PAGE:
One of the metrics, from Bob Krasne, (chairman and publisher of LNP Media Group) is what impact we can have on making things more transparent in Pennsylvania. That is really the goal of the paper.

Anything we can do to write about and show weaknesses in the state’s sunshine law, the Right to Know law… Those aren’t the only things we write about and we don’t write about them every week. But when there’s an opportunity, we do.

Paula (Knudsen, an attorney and staffer) comes into play there, also, because as an attorney she worked for the Pennsylvania NewsMedia Association and tracked a lot of this. So she knows who lobbied against the sunshine laws, who the legislators are, what the pressure points are, what’s been talked about in hearings. That’s the number one metric.

The number two metric, of course, is how many people we sell it to, and who they’re selling it to is who they want to sell it to, and that is lobbyists and law firms within the belt of the capital.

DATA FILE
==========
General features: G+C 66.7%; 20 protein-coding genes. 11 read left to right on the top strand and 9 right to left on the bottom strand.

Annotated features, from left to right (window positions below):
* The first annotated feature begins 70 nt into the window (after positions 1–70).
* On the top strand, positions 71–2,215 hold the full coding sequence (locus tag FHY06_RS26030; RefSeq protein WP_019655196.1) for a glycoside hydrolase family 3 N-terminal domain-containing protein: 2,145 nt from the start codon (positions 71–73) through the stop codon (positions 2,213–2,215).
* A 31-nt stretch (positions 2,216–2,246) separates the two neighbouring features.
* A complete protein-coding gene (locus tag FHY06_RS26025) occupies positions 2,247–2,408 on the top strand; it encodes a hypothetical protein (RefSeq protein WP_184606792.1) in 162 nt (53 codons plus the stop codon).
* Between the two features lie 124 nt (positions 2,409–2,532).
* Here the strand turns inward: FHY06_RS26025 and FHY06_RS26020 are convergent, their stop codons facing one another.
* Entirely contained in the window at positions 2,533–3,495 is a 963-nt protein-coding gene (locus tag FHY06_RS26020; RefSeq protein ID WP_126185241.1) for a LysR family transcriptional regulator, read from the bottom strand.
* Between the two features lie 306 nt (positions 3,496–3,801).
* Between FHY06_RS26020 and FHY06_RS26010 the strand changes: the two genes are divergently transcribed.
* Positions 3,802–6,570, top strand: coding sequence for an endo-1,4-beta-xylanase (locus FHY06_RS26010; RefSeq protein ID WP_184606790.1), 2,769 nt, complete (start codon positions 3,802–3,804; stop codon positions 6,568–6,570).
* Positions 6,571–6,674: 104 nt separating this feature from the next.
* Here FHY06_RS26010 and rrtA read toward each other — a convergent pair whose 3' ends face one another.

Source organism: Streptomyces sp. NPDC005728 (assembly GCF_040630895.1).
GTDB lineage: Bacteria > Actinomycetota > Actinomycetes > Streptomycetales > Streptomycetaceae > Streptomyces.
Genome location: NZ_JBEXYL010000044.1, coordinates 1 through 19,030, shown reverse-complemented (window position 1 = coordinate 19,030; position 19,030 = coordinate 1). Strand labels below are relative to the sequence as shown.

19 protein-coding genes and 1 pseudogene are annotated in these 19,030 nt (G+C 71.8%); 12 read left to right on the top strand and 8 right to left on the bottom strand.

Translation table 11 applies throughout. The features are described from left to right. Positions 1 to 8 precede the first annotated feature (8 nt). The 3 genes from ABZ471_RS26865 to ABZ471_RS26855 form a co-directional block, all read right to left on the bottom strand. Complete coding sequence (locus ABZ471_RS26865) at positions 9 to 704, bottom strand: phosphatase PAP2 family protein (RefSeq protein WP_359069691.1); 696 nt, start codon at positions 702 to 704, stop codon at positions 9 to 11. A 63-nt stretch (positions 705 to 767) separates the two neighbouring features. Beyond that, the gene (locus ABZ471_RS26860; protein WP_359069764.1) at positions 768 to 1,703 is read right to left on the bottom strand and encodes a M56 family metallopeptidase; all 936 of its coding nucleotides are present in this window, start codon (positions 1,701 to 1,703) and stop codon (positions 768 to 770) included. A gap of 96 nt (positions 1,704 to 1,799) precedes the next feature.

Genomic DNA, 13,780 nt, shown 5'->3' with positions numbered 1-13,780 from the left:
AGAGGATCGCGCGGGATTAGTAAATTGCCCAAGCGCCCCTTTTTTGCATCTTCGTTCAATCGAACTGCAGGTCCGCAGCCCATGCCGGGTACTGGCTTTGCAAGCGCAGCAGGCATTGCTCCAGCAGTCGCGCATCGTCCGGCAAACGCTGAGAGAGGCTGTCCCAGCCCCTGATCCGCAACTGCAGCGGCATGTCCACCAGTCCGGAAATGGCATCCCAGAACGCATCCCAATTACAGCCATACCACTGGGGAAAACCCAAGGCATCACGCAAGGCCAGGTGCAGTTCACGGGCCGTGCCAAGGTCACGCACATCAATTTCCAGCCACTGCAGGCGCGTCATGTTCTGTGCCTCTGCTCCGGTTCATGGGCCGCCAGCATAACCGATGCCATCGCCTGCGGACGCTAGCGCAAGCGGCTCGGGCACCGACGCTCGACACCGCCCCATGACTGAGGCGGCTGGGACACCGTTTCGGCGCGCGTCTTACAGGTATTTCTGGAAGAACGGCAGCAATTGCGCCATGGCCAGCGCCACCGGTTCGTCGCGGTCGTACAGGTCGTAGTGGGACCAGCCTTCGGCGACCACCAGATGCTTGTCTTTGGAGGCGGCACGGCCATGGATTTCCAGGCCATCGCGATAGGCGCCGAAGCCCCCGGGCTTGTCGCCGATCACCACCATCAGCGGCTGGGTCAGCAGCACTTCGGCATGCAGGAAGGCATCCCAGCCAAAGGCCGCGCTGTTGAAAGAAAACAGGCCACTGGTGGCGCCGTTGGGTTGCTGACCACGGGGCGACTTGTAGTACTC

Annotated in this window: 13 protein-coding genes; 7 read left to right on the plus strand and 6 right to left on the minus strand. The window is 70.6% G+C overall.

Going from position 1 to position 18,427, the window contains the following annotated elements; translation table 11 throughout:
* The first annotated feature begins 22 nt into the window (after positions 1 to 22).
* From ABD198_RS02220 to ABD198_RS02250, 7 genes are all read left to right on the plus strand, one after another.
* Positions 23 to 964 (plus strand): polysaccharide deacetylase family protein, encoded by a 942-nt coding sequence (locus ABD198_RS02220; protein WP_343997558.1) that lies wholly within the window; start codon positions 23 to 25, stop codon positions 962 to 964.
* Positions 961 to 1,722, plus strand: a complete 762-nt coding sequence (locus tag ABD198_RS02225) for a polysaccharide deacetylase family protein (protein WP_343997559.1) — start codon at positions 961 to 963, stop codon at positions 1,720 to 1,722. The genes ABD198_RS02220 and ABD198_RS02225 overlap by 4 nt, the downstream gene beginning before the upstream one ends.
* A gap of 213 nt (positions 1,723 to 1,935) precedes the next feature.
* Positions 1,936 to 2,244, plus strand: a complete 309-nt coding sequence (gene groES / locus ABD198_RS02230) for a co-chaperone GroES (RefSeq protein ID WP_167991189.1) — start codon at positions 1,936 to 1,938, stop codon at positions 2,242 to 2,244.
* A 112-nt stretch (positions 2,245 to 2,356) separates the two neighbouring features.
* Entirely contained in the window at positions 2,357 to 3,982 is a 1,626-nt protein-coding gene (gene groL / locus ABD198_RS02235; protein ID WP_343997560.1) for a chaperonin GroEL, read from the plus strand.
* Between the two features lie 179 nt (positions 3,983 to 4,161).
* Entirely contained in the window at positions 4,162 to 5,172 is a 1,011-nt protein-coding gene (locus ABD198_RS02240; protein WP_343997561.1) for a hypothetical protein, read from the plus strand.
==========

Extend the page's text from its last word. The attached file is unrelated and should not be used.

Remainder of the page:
You’ve gone from a newspaper that became a digital site back to something that’s strictly a print product. Has anything changed for how you view local journalism?

Yes. And I fell victim to this, too. So often, in the digital, 24-hour news cycle that I was part of, everyone’s out to break stories. And what breaking stories meant was, who posted it first online? And if you beat somebody by five minutes, you scooped them. But who has the best story at the end of the day? Who tells the readers about this issue? Who gives all sides of this that they hadn’t even thought of? That, to me, is far more important than being first on a story. And I was first on a lot of them. I was totally into that culture.